Something Worth Reading: Annie E. Casey Foundation Report “leading for results: developing talent to drive change”

The Annie E. Casey Foundation (website) has long held a distinguished reputation as a leader in philanthropy. They have recently released a report “leading for results: developing talent to drive change” that not only highlights some of the great programs they fund and lead, but also offers guidance for developing leadership in the non-profit sector. Of particular interest is one of the first sections, which lays out several competencies for a non-profit leader (keep in mind the Casey Foundation’s philanthropic focus on children).

Casey Fnd Report CoverBe results based and data driven, establishing clear goals and using data to assess progress and change course as needed.

Bring attention to and act on disparities, recognizing that race, class and culture impact outcomes and opportunities for vulnerable children.

Master the skills of “adaptive leadership,” which makes leaders aware of the impact of values, habits, beliefs, attitudes and behaviors associated with taking action to improve results.

Use the self as an instrument of change to move a result, based on the belief that individual leaders are capable of leading from whatever position they hold.

Collaborate with others, understanding that the capacity to build consensus and make group decisions enables leaders to align their actions and move work forward to achieve results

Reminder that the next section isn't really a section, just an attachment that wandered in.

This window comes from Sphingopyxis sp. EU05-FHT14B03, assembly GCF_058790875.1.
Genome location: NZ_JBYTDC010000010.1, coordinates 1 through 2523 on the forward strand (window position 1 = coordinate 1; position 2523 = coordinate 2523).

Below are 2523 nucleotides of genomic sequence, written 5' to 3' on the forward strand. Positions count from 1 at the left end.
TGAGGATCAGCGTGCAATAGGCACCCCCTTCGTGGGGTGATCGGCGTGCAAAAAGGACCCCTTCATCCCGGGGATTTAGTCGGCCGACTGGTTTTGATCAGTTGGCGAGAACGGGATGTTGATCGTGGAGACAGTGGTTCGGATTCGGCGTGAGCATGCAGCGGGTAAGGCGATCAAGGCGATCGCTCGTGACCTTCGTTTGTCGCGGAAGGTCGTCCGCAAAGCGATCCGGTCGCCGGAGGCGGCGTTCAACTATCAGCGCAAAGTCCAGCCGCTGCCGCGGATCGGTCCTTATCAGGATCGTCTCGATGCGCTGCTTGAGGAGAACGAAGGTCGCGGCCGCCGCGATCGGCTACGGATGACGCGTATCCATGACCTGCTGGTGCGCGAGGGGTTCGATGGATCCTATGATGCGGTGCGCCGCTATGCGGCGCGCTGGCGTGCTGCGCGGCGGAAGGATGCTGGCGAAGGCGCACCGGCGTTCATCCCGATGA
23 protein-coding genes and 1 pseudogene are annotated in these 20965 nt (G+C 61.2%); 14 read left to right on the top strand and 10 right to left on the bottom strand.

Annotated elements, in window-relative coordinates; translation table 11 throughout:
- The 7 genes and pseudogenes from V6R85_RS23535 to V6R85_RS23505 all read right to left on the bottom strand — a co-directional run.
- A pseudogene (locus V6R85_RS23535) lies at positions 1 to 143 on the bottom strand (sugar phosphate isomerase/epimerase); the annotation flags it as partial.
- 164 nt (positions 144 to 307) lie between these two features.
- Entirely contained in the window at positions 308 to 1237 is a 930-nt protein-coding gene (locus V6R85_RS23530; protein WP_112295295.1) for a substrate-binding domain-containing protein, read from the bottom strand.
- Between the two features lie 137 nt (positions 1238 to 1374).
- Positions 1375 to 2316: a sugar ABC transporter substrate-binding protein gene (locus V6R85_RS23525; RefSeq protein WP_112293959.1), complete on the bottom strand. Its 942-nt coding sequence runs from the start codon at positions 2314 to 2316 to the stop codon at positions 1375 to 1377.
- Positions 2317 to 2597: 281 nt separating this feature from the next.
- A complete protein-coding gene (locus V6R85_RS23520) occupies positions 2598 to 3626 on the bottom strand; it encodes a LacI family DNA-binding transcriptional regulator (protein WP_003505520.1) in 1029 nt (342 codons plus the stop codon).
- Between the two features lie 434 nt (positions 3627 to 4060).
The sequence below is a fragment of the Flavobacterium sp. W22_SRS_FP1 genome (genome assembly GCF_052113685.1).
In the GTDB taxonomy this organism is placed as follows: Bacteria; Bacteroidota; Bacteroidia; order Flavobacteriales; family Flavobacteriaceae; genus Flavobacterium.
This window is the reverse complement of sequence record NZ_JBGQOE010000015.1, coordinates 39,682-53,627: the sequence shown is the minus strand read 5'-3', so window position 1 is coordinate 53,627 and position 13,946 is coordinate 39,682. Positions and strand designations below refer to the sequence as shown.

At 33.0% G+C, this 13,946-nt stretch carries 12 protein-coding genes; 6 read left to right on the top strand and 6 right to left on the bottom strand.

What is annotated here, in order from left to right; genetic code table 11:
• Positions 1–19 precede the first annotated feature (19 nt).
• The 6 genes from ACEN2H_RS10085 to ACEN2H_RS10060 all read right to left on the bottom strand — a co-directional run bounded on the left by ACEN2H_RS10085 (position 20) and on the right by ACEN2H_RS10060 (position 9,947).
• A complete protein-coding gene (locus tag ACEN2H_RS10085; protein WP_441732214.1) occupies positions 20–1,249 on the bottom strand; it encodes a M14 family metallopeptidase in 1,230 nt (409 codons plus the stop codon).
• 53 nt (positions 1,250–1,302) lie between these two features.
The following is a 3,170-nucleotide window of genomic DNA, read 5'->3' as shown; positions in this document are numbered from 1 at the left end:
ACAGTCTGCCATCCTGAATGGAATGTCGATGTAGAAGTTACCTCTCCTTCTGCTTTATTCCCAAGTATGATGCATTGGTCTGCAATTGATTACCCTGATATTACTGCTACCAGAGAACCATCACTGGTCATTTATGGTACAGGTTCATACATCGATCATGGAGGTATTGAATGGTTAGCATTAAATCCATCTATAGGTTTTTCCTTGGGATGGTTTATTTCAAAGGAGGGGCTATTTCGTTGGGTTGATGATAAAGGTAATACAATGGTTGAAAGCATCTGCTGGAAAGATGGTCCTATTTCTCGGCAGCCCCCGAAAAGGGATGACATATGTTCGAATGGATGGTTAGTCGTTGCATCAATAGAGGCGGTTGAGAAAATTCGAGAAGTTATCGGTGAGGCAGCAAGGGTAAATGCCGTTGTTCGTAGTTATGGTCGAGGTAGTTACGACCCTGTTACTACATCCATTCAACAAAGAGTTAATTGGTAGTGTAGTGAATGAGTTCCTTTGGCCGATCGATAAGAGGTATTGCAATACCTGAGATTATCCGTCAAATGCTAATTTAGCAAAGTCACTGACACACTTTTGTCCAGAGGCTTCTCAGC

On the fundraising end of the spectrum we are familiar with the concept of competencies, but CFRE categories mostly cover knowledge and basic skill sets and experience. What I like about the competencies that the Annie E. Casey Foundation lays out in this report is that they are driven by behavior and approach, which can greatly contribute to leadership effectiveness and push individuals from being producers to being leaders.

A problem that one might have with competencies listed above is the challenge of actually measuring and assessing competency itself. Softer activities are more difficult to track and quantify. If one were to try to apply similar competencies to fundraising and development then it would be imperative to have each competency area correlate with actual metrics and performance expectations. I’m not sure that it would be something easily translated.

Still though, these competencies got me thinking, especially in the area of senior leadership of development shops. How many CDOs, Directors, Vice Presidents, etc. have you worked with that wholly or partially embody these competencies? Has it made a difference?


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